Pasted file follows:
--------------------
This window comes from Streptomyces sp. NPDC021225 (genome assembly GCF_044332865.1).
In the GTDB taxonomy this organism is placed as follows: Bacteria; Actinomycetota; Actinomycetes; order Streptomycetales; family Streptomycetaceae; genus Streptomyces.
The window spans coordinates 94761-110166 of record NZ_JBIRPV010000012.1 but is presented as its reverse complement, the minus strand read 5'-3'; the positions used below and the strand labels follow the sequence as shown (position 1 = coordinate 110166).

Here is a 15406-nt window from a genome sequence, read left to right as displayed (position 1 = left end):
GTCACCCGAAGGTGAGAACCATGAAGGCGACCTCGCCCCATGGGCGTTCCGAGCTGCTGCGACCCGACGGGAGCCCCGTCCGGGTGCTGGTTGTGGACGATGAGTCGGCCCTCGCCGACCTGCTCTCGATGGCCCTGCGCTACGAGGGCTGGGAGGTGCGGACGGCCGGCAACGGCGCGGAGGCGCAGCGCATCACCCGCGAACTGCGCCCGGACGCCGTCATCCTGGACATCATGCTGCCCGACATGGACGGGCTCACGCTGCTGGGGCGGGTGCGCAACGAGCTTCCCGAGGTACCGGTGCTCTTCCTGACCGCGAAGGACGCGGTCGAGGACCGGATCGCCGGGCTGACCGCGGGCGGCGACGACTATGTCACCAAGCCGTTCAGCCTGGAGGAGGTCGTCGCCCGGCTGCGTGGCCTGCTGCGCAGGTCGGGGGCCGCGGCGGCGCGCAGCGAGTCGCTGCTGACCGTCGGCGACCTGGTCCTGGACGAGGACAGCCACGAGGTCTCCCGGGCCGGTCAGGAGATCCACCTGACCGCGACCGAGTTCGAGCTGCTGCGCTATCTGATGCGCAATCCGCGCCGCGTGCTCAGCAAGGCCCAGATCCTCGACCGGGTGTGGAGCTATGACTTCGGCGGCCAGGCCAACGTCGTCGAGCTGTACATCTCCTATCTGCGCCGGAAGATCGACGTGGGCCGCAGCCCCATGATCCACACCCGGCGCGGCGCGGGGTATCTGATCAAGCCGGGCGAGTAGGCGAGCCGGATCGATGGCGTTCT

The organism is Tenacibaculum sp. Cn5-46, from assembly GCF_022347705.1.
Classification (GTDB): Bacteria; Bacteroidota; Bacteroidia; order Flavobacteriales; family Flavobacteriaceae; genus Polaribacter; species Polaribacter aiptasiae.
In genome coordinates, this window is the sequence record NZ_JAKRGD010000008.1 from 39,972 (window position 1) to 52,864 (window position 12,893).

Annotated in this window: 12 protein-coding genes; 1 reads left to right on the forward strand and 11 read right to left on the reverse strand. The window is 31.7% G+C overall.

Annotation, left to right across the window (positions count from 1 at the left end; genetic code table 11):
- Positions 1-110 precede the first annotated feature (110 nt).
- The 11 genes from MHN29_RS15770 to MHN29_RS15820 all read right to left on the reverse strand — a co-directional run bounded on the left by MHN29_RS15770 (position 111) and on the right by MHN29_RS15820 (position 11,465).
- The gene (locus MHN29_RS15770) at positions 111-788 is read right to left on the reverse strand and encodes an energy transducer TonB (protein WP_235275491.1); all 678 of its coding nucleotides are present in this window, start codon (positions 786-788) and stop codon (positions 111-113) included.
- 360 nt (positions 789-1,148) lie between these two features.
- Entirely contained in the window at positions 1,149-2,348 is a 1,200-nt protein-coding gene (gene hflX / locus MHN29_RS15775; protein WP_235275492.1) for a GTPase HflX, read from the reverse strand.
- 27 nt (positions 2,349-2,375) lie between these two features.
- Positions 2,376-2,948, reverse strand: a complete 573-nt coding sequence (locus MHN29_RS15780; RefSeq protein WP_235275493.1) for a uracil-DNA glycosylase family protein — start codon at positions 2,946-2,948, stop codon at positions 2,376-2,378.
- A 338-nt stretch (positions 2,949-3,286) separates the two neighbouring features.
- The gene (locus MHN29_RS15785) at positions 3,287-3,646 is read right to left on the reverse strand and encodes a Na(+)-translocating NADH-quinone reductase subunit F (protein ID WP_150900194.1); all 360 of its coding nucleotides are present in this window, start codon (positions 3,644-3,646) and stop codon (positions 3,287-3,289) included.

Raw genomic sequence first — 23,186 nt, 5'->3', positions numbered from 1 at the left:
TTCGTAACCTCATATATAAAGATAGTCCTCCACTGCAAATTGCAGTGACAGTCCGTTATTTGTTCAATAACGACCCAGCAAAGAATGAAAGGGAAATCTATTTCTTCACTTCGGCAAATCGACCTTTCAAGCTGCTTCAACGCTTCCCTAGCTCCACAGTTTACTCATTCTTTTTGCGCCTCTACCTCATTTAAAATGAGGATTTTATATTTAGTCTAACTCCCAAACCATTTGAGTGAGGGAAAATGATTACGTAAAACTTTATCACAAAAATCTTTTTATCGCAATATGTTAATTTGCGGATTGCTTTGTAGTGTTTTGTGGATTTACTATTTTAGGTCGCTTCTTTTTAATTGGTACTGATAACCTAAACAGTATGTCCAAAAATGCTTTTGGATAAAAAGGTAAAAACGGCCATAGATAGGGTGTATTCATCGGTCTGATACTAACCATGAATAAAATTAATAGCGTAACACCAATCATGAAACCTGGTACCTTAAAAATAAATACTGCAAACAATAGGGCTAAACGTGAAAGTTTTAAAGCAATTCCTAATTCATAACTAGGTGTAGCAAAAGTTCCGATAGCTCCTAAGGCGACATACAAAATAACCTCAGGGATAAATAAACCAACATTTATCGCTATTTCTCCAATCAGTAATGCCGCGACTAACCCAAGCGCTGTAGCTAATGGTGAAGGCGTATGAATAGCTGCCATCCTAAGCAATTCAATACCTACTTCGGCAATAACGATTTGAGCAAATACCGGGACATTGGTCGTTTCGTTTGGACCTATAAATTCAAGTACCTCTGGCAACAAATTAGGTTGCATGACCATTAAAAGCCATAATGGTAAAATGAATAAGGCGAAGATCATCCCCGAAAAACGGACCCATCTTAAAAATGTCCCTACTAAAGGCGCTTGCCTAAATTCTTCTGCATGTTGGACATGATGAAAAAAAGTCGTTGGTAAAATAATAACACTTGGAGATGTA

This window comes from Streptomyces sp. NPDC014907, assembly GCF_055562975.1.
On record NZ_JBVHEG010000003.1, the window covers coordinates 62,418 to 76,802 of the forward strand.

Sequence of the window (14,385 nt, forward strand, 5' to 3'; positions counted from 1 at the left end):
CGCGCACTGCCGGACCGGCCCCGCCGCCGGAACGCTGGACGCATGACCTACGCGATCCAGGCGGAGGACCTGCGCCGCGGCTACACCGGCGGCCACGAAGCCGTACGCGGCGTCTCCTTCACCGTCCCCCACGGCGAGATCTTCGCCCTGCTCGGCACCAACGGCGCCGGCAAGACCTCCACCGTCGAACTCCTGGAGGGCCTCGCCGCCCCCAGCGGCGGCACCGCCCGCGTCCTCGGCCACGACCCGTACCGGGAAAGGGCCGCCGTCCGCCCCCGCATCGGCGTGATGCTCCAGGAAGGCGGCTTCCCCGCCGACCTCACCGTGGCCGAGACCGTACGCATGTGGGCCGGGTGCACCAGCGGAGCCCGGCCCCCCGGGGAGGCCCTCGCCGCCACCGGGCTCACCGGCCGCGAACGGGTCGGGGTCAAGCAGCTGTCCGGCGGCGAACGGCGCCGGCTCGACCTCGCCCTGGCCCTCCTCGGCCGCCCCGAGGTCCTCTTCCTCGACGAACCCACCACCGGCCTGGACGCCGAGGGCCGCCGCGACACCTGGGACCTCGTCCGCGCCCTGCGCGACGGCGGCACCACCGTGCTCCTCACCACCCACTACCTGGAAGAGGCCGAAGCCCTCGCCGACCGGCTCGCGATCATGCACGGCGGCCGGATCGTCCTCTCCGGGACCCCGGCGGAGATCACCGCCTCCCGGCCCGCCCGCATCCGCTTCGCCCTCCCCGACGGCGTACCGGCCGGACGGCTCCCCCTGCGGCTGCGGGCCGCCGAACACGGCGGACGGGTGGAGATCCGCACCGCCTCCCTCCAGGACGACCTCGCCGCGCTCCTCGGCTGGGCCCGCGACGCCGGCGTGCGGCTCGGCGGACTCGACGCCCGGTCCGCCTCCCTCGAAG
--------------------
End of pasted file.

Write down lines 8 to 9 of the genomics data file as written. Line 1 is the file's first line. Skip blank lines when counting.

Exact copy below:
In genome coordinates, this window is the sequence record NZ_JAKRGD010000008.1 from 39,972 (window position 1) to 52,864 (window position 12,893).

Annotated in this window: 12 protein-coding genes; 1 reads left to right on the forward strand and 11 read right to left on the reverse strand. The window is 31.7% G+C overall.